Original Article Published on the JNS

Washington Wizards forward Deni Avdija is proudly representing Israel and Judaism on and off the court.

The 20-year-old Israeli is having a good second season in the NBA and finally having opportunities to interact with the local Jewish community. Avdija lit the menorah on the fifth night of Chanukah at the Rockville Town Center in Montgomery County, Md., 20 miles north of the team’s Capital One Arena.

He wore a white kipah, chanted the blessings, signed autographs, answered questions from fans and expressed appreciation to the members of the Jewish community who helped him celebrate his first Hanukkah away from family.

“I want to say thank you to the people who came here and supported me and light the menorah with me. Those little things with the community, especially with the Jewish community, it’s not easy to celebrate the first Hanukkah out of home,” he said.

Avdija elaborated on Thursday night’s “in-person-with-fans” event during Friday’s post-practice media session. “It was pure enjoyment to meet and share this special moment,” he said. “The love and support the Jewish community game me is unreal!”

Avdija, who is currently the only Israeli playing in the NBA, has always looked to the example set by Omri Casspi and Nadav Henefield—Israelis who also had distinguished basketball careers in the United States. “I saw what they did and knew I wanted to do that, too. I aimed for that from a young age.”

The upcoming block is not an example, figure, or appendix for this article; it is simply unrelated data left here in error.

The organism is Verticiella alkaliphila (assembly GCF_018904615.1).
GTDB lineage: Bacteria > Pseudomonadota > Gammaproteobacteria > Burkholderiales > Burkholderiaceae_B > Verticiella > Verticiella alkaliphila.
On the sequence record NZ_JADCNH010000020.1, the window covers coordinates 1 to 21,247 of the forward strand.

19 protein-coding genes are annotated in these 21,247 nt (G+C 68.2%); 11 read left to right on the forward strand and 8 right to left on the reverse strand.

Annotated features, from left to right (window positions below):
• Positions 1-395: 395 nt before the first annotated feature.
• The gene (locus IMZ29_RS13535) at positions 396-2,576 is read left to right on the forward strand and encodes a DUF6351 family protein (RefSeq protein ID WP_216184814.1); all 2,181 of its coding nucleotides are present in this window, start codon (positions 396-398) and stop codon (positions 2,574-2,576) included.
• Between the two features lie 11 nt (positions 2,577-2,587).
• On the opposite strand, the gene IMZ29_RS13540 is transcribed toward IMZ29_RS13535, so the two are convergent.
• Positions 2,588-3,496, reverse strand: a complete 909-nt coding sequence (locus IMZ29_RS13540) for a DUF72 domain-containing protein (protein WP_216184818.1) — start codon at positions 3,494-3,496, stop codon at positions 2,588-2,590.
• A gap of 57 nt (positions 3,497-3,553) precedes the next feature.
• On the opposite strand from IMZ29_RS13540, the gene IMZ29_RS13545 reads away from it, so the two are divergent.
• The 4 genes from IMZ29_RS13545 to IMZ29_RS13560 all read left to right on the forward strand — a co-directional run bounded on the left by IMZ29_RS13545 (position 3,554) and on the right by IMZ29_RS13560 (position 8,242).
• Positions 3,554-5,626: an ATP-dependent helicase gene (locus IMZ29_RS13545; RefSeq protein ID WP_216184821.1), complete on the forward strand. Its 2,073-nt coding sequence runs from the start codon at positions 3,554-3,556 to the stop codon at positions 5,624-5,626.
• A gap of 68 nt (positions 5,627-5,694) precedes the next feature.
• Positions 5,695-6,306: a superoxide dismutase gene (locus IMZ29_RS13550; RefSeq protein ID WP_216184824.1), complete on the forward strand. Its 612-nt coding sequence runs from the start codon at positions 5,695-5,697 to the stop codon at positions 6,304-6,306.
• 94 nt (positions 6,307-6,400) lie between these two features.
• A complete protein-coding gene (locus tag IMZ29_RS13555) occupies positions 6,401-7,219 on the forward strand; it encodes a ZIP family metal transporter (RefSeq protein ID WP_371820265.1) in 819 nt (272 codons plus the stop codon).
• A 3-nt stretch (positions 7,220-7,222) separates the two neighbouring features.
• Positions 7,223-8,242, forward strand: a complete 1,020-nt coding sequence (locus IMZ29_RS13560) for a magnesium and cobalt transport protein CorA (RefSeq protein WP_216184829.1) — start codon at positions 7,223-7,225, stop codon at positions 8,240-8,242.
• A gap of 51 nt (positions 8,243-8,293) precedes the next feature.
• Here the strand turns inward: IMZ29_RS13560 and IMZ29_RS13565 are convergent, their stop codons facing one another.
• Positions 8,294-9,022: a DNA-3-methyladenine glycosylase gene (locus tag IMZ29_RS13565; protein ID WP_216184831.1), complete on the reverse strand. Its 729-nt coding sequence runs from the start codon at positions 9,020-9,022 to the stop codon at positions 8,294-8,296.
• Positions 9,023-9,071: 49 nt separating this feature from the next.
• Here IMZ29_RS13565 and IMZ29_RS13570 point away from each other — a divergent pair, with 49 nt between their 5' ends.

In fact, he takes his role quite seriously. “It is great representing Israel; I am trying to do my best on and off the court to give pride to my country.”

And he noted that he has always loved the “Festival of Lights.”

“My mother had a special connection to this holiday,” he related. “This is the holiday we focused most on. It is just good vibes—this holiday in Israel when I was growing up. You had sufganiyot everywhere, the songs, the menorahs … everywhere. It is just one of my favorite holidays for sure. And I wait every year to celebrate it again and again.”

On a health digression, Avdija reported that he was “not feeling well” and was “a little tired.” He is listed as “questionable-non-COVID illness” for the Friday home game against the Cleveland Cavaliers. The Wizards, 14-8, are coming off an eight-point win against the Minnesota Timberwolves, marking their eighth home win of the season.

On Sunday, the Wizards begin a three-game road trip versus Toronto, Indiana and Detroit, and will play the next nine of 10 games on the road.

Avdija is averaging 6.1 points, 5.1 rebounds and 20 minutes of playing time per game. He is second on the team in blocked shots.

“I feel stronger, more experienced,” he said, “am getting fewer foul calls and am learning something new and getting better every day.”

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